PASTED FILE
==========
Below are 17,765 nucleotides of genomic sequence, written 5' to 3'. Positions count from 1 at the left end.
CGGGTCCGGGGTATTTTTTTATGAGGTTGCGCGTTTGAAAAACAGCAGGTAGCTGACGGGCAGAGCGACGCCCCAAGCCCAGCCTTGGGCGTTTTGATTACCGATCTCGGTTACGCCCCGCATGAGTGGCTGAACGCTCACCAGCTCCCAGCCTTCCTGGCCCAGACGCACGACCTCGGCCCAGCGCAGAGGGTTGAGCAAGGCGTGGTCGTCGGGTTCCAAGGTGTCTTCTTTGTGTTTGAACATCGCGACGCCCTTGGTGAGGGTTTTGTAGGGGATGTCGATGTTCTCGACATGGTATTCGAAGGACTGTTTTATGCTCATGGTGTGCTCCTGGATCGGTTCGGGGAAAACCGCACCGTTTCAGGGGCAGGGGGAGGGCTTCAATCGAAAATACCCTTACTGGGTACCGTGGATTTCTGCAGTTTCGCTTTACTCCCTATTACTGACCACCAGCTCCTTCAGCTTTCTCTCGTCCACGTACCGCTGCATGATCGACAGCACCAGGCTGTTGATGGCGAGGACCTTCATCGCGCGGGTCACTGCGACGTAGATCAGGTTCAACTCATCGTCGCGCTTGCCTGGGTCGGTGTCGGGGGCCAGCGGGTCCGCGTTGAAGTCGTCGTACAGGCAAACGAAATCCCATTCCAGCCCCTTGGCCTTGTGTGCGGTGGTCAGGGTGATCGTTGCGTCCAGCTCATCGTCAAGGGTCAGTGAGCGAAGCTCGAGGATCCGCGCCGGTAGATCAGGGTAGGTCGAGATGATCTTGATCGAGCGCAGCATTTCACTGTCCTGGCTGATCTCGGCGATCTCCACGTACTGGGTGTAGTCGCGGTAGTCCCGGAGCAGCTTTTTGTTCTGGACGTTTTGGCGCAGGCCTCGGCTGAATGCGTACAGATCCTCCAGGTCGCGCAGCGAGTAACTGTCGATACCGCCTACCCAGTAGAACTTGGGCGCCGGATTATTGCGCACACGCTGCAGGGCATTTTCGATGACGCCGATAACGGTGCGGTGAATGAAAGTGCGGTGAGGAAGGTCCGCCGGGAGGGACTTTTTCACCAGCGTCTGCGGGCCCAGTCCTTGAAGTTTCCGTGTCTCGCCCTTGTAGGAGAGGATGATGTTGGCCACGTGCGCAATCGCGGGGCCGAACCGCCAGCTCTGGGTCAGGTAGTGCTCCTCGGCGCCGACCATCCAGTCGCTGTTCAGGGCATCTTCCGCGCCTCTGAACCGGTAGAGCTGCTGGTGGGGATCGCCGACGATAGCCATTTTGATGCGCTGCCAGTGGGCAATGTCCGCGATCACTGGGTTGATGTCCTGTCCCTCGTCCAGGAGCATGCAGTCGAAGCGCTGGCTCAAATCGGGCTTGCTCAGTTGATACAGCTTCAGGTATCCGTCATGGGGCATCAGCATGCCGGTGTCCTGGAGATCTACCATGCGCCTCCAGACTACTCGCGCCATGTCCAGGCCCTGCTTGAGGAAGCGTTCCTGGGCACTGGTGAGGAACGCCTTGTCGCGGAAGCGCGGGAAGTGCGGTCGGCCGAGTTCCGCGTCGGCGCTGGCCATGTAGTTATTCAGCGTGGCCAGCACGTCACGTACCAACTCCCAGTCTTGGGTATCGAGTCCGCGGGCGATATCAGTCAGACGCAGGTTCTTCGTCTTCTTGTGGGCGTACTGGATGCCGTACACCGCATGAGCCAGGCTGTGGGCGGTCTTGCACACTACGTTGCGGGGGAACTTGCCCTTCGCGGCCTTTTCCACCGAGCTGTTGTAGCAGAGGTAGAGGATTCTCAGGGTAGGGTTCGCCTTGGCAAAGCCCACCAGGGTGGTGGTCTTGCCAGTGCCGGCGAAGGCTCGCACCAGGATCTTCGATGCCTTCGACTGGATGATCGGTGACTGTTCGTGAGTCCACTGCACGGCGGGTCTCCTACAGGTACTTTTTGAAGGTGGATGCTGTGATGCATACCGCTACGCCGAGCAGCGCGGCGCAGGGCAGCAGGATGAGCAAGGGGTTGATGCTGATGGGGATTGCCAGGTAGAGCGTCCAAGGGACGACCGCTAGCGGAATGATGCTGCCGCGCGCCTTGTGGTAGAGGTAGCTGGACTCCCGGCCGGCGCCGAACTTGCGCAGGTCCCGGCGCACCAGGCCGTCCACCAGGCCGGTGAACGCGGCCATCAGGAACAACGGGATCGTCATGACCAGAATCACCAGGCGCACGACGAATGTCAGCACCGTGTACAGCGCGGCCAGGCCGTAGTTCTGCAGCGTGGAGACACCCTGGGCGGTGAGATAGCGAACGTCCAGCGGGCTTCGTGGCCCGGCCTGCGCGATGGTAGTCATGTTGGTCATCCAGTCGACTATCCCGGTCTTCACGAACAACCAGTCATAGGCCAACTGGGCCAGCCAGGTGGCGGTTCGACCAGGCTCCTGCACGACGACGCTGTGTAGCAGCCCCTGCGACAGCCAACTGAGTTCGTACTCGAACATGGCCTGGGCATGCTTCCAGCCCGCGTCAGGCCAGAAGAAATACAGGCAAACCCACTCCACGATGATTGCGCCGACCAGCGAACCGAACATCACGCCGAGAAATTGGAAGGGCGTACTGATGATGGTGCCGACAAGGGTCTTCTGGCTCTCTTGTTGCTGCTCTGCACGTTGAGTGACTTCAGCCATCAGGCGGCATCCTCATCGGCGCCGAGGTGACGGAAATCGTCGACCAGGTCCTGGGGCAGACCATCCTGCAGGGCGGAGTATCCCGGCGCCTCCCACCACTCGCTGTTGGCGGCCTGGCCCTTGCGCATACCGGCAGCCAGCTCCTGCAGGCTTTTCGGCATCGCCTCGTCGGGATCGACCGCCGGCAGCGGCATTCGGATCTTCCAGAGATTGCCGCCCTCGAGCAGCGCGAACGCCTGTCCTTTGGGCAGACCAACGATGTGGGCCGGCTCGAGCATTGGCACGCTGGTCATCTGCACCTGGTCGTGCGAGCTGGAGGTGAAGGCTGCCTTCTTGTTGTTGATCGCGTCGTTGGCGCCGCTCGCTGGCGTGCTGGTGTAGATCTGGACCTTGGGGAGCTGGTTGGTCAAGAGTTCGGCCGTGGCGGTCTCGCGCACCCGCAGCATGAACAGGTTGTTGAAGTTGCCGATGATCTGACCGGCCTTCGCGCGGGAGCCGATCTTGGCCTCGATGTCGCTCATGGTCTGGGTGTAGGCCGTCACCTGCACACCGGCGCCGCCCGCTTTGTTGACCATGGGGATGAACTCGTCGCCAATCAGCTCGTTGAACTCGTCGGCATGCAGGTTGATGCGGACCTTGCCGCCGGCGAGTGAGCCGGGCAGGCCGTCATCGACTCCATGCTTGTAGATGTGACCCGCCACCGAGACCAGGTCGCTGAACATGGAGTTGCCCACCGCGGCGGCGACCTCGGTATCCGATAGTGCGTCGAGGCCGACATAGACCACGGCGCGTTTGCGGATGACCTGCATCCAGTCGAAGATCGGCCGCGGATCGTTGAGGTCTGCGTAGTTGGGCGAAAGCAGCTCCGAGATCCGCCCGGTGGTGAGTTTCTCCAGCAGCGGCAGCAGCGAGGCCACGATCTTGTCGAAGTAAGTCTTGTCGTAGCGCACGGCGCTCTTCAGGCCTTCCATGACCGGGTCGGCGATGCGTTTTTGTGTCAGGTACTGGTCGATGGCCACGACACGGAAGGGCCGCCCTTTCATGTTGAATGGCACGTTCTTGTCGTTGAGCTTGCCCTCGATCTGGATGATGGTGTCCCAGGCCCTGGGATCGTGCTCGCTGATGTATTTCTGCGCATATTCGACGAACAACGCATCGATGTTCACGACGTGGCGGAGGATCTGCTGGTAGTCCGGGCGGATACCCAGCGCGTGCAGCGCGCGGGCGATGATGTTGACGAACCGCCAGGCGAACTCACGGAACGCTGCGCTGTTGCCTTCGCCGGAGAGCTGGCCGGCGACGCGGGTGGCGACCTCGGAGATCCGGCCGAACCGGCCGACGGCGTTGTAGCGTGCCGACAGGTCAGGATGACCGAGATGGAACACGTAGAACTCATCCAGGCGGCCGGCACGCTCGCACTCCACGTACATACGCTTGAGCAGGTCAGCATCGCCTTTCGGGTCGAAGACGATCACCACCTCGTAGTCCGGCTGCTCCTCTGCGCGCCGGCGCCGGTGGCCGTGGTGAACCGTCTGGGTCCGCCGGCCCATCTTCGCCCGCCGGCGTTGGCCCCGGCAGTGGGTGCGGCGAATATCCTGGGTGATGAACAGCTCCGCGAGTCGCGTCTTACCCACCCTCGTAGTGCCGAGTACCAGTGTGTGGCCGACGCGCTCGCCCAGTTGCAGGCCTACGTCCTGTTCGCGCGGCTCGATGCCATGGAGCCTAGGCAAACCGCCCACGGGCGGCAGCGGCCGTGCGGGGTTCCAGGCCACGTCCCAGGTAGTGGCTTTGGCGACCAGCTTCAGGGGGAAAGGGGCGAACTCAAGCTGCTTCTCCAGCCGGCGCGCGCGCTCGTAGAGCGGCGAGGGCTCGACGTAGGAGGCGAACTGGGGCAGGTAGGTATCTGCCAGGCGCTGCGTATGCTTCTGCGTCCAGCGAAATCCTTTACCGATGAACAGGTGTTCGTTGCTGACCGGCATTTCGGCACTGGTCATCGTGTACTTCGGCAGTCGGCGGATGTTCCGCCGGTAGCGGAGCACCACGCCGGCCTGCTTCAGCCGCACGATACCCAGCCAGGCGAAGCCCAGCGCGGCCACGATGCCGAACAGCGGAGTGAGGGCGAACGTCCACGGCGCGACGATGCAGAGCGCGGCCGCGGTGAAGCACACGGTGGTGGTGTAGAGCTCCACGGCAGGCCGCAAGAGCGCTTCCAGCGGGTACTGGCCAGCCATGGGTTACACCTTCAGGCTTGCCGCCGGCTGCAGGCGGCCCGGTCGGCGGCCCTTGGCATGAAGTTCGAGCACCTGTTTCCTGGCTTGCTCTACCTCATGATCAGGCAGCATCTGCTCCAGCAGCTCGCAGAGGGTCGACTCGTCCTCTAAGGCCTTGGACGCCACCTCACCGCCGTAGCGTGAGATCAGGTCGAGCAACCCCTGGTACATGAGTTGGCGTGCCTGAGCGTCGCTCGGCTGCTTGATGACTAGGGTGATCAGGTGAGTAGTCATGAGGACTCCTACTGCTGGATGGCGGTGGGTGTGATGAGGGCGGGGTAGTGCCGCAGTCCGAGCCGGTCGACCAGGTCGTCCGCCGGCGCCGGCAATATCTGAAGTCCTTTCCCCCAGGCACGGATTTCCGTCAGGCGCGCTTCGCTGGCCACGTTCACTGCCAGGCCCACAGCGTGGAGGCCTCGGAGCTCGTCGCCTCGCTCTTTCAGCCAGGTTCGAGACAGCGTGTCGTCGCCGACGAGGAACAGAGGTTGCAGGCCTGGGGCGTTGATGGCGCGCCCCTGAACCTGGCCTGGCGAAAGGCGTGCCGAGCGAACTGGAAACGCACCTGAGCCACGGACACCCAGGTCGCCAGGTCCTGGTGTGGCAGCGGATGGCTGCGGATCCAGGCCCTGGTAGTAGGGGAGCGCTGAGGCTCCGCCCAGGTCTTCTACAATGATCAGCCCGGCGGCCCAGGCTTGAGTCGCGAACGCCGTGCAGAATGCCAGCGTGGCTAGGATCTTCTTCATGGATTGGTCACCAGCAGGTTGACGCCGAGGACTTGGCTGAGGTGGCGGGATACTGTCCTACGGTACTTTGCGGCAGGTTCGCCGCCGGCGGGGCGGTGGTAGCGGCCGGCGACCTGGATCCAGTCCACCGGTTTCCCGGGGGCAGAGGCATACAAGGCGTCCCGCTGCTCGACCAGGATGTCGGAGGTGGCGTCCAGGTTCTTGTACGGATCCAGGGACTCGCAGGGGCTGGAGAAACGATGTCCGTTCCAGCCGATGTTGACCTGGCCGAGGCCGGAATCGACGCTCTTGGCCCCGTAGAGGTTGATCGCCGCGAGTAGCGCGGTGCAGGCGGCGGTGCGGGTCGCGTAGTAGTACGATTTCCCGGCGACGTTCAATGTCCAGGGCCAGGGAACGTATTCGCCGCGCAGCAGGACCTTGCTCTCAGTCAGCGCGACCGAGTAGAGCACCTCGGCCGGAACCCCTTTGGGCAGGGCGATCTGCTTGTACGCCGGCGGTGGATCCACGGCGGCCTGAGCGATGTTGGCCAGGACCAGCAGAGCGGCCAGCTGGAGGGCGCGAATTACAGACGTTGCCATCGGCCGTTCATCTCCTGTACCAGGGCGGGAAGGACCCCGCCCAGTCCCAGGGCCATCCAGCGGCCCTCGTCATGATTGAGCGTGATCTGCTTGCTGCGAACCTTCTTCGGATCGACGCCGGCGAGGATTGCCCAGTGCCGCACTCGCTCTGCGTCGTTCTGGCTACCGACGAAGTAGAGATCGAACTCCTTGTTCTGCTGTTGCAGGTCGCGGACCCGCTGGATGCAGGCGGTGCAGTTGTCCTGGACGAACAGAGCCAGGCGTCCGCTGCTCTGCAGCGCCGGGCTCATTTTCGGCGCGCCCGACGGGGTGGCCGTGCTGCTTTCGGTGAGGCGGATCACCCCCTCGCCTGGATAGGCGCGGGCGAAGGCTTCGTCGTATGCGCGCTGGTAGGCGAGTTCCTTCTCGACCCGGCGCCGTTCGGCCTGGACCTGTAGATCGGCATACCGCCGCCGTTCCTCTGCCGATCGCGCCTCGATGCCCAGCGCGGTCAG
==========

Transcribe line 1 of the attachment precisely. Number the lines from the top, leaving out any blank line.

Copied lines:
Below are 17,765 nucleotides of genomic sequence, written 5' to 3'. Positions count from 1 at the left end.